Apocalypse Now

January 28, 2012 7 Min Read

Review by: Christopher Bligh

Plot: What’s it about?

In the mid-1970’s director Francis Ford Coppola had the honor of having all three films he made in this decade nominated and/or winning the Best Picture prize. His next project however took him into a darker territory more so than he had ever imagined. When shooting started, he replaced his lead who not too long after that suffered a heart attack. The production went on forever and the budget started to escalate to astronomical proportions. It was the living definition of Murphy’s law. Despite all the craziness, the length plus the many acts of God, he turned in a mystifying tale of a mission amongst the Vietnam war based on the Joseph Conrad novel Hearts of Darkness. It goes into a little place where the aftermath is later and the time of the Vietnam war was the time of Apocalypse Now.

Cpt. Willard (Martin Sheen) is weary, restless and out of shape. He’s on a long leave waiting for a mission in some beat up hotel room. One day, officers knock on his door with just that. His mission, should he choose to accept it, is to seek out Colonel Kurtz (Marlon Brando) a highly decorated officer believed to have gone off the sanity chart killing a few of his own kind as well as dodging a court martial. Willard must find him with any means necessary no matter what the danger and terminate the colonel’s command (with extreme prejudice). Along his trip he takes part and notices a lot of dangerous action, some dolls in the middle of it all, and a struggle along the muddy waters of Vietnam.

It seems no matter how many time this viewer comes back to this film, it becomes more fascinating with each viewing. It’s amazes me just how the struggle was to get this film made, let alone the final result as well as the added result a few years ago with the Redux. Francis Ford Coppola brings to the table a sense of disallusionment and a bit of mystery in this odd, complicated tale well put together by his struggling capable hands.

All of the cast put in solid work and the settings and the action is so mystifying you don’t know where the enemy stands or if the crew along Willard’s mission is the enemy themselves and unsure whether they’ll all make it out alive. Also worth noting is the narration that drives the film along as well as the sixties music and the pseudo-electric score by Carmine Coppola. It moves at a great steady pace without going too slow or too fast. It was lucky enough to land Coppola his fourth Best Picture nomination, and even though he didn’t win he left a mark on a decade batting a thousand for all his movies that hasn’t been matched by any other director before or since.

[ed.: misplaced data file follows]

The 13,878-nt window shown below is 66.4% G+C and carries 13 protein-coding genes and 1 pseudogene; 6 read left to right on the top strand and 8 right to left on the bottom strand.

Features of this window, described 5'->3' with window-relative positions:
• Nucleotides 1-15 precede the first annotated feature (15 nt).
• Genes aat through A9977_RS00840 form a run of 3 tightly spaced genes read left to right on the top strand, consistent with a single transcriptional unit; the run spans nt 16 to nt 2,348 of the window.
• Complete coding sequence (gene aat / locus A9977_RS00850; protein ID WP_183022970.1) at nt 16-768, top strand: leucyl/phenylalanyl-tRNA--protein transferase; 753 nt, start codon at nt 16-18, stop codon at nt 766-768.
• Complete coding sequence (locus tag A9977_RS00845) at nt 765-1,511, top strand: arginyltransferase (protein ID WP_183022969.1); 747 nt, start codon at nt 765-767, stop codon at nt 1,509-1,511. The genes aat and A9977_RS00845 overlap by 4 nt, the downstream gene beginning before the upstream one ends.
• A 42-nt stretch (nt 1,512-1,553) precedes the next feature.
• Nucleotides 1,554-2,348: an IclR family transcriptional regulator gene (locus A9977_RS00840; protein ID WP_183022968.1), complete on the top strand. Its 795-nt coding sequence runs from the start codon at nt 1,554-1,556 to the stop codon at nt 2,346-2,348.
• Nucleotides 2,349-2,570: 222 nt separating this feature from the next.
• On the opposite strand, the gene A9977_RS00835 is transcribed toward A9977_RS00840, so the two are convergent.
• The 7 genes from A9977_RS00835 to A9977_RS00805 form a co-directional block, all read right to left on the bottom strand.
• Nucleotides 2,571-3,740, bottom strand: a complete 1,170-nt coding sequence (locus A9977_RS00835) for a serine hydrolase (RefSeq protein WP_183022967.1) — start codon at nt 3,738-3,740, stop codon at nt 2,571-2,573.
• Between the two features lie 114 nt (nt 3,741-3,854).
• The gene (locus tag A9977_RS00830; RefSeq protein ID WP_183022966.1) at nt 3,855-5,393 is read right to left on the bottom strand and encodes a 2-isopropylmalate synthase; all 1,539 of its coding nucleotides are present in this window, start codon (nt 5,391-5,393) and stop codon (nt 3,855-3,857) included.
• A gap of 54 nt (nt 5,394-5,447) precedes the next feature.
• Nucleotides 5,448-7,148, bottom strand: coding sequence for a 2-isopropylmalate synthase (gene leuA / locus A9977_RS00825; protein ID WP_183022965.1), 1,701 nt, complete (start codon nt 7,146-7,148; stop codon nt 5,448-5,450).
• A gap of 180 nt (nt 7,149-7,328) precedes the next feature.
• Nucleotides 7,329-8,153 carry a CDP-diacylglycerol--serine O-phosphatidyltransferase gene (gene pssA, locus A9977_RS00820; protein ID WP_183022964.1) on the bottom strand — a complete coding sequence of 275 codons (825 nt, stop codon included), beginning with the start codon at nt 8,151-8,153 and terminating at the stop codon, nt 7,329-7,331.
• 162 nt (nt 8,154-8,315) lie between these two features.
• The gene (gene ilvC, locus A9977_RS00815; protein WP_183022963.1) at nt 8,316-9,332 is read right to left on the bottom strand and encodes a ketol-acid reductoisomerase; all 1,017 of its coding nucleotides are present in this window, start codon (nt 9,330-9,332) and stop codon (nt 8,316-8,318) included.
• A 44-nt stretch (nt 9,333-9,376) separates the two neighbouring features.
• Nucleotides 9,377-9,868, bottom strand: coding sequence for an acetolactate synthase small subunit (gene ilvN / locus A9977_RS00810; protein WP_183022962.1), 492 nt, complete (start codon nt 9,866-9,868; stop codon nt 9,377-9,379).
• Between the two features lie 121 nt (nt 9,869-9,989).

Video: How does it look?

Every viewer has been under the impression that Apocalypse Now was filmed in the 2.35:1 aspect ratio. However when it has come to putting the film wide in any form in any other medium other than film, it takes the 70MM print approach at the 2.00:1 ratio. That doesn’t take away from the end result of the transfer. The print is in great shape although some scenes get slightly speckly at times, it remains a clean print free of much grain and full of much clarity. The look surpasses all other transfers in the past medium to make a great transfer.

Audio: How does it sound?

The Dolby Digital 5.1 track keeps in it’s Oscar-winning glory well deserving it’s win and getting the justice it deserves on DVD. The Ride of the Valkyries never sounded so glorious and the helicopters never sounded so sharply in the surround channels that this viewer almost had to hit the deck himself when they were approaching. From the surprise attacks that spread in volume, to the shock and surprise of a tiger in the woods, along with the musical score/tunes the track remains constantly a wonder for the ears and a great demo for any home theater system. A great track. This disc also has a French 2.0 track as well as English subtitles.

Supplements: What are the extras?

This wouldn’t be a solid disc without the right amount of extras and it comes up satisfying despite the lack of a feature length commentary by Coppola and Co.

The first ironically is the alternate ending called “The Destruction of the Kurtz Compound” with commentary by Coppola. The brief informative words makes one wish for that feature to be on the entire DVD as well as the documentary “Hearts of Darkness”. Nevertheless, it’s a very good extra and a worthy addition.

Next is a production log, along with the end credits (which are also included on the feature, not on the original print) that were formed in a program at the time of the films release

Finally, there is the film’s theatrical trailer with no studio logo and it is a good one that I remember from the old pay-tv movie channel.

Overall, a solid addition to any DVD collection and ,along with Redux, two great movies. Now if only we can get the Hearts of Darkness documentary included in the future, all will be well.

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